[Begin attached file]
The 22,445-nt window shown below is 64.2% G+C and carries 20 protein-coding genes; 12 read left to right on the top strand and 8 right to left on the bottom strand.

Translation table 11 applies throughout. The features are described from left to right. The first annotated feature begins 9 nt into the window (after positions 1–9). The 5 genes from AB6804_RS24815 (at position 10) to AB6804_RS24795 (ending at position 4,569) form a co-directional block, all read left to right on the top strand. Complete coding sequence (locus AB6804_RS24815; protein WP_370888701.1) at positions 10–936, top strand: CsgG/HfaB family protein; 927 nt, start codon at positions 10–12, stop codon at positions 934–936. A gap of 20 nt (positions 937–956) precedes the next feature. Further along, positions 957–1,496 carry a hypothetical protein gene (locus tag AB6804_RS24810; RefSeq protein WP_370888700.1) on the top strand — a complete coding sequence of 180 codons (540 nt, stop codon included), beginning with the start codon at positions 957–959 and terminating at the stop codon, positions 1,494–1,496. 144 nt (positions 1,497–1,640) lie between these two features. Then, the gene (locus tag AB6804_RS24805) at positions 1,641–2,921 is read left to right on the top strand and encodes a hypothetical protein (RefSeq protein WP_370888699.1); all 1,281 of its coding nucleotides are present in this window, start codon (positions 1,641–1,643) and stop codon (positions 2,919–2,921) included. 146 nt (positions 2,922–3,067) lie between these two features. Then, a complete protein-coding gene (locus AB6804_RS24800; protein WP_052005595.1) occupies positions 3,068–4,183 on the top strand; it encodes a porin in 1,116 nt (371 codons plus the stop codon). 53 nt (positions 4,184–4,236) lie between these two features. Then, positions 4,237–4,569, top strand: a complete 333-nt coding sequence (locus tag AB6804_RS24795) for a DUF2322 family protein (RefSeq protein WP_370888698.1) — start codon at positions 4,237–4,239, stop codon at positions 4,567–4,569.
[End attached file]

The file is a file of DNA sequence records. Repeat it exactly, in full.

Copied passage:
The 22,445-nt window shown below is 64.2% G+C and carries 20 protein-coding genes; 12 read left to right on the top strand and 8 right to left on the bottom strand.

Translation table 11 applies throughout. The features are described from left to right. The first annotated feature begins 9 nt into the window (after positions 1–9). The 5 genes from AB6804_RS24815 (at position 10) to AB6804_RS24795 (ending at position 4,569) form a co-directional block, all read left to right on the top strand. Complete coding sequence (locus AB6804_RS24815; protein WP_370888701.1) at positions 10–936, top strand: CsgG/HfaB family protein; 927 nt, start codon at positions 10–12, stop codon at positions 934–936. A gap of 20 nt (positions 937–956) precedes the next feature. Further along, positions 957–1,496 carry a hypothetical protein gene (locus tag AB6804_RS24810; RefSeq protein WP_370888700.1) on the top strand — a complete coding sequence of 180 codons (540 nt, stop codon included), beginning with the start codon at positions 957–959 and terminating at the stop codon, positions 1,494–1,496. 144 nt (positions 1,497–1,640) lie between these two features. Then, the gene (locus tag AB6804_RS24805) at positions 1,641–2,921 is read left to right on the top strand and encodes a hypothetical protein (RefSeq protein WP_370888699.1); all 1,281 of its coding nucleotides are present in this window, start codon (positions 1,641–1,643) and stop codon (positions 2,919–2,921) included. 146 nt (positions 2,922–3,067) lie between these two features. Then, a complete protein-coding gene (locus AB6804_RS24800; protein WP_052005595.1) occupies positions 3,068–4,183 on the top strand; it encodes a porin in 1,116 nt (371 codons plus the stop codon). 53 nt (positions 4,184–4,236) lie between these two features. Then, positions 4,237–4,569, top strand: a complete 333-nt coding sequence (locus tag AB6804_RS24795) for a DUF2322 family protein (RefSeq protein WP_370888698.1) — start codon at positions 4,237–4,239, stop codon at positions 4,567–4,569.